Confessions of a Token White Girl

by K.J. Adan

When I came to America in 1980, there were a lot of things I didn’t know that freaked me out. I obviously didn’t know the Pledge of Allegiance.

I didn’t know that peanut butter and jelly sandwiches did not have gelatin in them. American money, although far more sensible than English money, scared the hell out of me. It had a ton of different men on it, and it was all the same colour! The roads were really wide. This seemed like an alien land full of crazy people to me.

The one thing I really loved about America, right off the bat, was black people.

England has black people. I was friends with the black kids in my class in Croydon, too, but the only difference between English white people and English black people is colour. They talked the same, dressed the same, behaved the same. To many of you, this may seem a Utopian gift. “Black people in the UK were just like English people with serious tans? Wow, no Ebonics? That’s a dream come true!”

Ah, but I watched American TV. I craved American black people. My Grandad loved Kojak, so I was exposed to Huggy Bear. I watched ChiPs, Sesame Street (remember Gordon, Susan, and the purple puppet Franklin?), and whatever else my mum would let me see. American black people were hip, exciting, and funny to watch on American TV.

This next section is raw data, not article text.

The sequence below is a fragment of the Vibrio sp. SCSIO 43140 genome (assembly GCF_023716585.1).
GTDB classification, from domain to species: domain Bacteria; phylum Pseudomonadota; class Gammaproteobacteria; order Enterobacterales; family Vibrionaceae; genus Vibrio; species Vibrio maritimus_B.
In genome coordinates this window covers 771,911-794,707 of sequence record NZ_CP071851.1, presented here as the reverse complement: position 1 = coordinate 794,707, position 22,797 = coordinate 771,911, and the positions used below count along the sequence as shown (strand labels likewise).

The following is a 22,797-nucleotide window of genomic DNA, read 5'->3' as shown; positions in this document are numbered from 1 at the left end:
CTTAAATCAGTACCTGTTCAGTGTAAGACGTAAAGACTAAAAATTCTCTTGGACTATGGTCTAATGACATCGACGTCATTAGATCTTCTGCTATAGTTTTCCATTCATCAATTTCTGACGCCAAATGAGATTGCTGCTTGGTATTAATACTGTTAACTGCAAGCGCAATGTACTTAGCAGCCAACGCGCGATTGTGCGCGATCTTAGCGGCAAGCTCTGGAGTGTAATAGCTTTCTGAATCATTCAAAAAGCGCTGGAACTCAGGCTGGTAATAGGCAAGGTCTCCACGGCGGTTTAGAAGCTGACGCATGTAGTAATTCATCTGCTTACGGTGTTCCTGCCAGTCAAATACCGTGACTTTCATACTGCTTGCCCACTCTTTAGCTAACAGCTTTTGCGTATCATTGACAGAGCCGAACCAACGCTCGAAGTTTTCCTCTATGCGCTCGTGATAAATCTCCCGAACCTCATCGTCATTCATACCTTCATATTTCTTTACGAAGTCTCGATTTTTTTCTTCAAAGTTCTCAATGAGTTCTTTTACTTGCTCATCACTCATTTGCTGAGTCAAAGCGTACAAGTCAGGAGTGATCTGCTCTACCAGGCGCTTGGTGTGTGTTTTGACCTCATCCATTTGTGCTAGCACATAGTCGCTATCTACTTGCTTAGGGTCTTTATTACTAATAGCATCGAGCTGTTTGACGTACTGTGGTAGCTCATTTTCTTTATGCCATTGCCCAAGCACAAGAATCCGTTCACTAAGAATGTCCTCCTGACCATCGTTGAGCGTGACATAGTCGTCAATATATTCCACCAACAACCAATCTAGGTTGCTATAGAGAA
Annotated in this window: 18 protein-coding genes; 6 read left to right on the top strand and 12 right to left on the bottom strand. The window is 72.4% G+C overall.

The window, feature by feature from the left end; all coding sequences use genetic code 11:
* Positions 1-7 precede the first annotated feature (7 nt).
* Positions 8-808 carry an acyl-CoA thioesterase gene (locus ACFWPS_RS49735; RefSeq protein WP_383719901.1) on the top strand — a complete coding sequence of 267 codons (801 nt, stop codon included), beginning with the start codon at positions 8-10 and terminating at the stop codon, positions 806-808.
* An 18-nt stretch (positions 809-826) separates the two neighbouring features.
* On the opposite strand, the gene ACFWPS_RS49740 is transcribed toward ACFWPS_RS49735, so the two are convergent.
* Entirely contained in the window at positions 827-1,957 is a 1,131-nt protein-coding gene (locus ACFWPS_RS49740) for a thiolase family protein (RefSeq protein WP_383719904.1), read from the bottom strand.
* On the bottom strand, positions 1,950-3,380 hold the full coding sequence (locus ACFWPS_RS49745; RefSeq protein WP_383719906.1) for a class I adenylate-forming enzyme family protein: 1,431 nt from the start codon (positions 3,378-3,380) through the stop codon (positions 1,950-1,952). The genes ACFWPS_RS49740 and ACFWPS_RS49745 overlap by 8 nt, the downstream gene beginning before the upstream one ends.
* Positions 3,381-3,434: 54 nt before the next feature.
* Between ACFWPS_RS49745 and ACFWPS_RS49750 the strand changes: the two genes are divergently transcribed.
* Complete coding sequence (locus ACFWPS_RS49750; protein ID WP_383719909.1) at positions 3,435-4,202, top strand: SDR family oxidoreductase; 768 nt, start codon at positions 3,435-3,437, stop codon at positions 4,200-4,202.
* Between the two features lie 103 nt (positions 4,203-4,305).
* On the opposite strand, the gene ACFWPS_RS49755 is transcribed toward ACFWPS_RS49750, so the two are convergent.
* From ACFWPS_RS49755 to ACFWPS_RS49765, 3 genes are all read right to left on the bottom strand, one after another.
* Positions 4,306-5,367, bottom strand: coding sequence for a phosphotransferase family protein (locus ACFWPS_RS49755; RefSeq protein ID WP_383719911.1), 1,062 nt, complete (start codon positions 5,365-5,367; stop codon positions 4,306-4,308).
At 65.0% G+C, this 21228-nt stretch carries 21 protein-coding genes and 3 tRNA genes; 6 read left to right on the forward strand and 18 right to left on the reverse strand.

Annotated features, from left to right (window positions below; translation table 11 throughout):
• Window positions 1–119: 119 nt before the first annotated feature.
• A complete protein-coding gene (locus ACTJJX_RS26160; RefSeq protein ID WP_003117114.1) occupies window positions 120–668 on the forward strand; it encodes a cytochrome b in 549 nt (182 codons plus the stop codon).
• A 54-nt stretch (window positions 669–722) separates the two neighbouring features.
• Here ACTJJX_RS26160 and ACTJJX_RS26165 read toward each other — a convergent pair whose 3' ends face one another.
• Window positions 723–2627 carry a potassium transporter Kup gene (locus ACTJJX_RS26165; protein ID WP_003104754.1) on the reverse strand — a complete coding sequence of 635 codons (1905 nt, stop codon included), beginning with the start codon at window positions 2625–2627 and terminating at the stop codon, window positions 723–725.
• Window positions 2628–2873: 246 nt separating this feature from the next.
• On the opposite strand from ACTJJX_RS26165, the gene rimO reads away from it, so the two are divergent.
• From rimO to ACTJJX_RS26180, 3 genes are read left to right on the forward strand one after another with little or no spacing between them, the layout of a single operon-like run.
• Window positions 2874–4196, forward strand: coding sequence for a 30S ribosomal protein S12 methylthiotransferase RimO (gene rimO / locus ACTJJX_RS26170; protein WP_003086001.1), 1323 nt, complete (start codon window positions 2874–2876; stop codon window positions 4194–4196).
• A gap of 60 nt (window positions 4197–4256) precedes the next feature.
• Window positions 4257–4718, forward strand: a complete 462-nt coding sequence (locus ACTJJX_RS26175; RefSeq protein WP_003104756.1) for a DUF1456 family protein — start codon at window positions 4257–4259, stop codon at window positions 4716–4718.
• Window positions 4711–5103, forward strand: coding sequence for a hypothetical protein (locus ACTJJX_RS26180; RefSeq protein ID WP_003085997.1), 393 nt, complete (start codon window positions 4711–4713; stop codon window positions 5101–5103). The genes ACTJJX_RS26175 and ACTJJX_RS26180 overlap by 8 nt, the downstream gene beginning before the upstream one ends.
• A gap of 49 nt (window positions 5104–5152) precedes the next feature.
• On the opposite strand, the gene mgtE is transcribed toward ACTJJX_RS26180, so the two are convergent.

Then I came to America and started American school, where I met real honest to God American black people. I must have been adorable or something, because the black kids in my school and neighbourhood adopted me like a stray dog. I became particularly close to Marcia (which, we reminded every substitute teacher in unison, was pronounced Mar-SAY-uh!), who immediately taught me every rhyming game and tried very patiently to get my sad white ass to learn Double Dutch.

Jamal came to my house almost every day. He took the mickey out of my accent, and I tried in great, studious earnestness to learn his. His mother taught my mother to French braid my hair, which was a great source of relief to my Mum as my hair was long enough to sit upon.

At Girl Scout camp, I was immediately integrated into the group of black girls. I learned more rhyming and clapping games, my favourite being “A! A! A! I don’t wanna go to Africa no more! More! More! There’s a big fat policeman at my door! Door! Door!” It had a really complicated patty-cake pattern and I was one of two white girls in the whole camp who mastered it.

I then moved and ended up going to a private school. I was suddenly sans black people, and I was actually lost. In retrospect, I think the black kids took to me because I, like them, was also an outsider in super white New England. I had a funny accent, we were poor immigrants, and I was, let’s face it, a giant nerd. I had no black people in the private junior high, so I had no people to speak of. Eventually I made friends with some quiet nerdy girls, but it wasn’t the same. We band of four geeky chicks were victims. We kept to ourselves.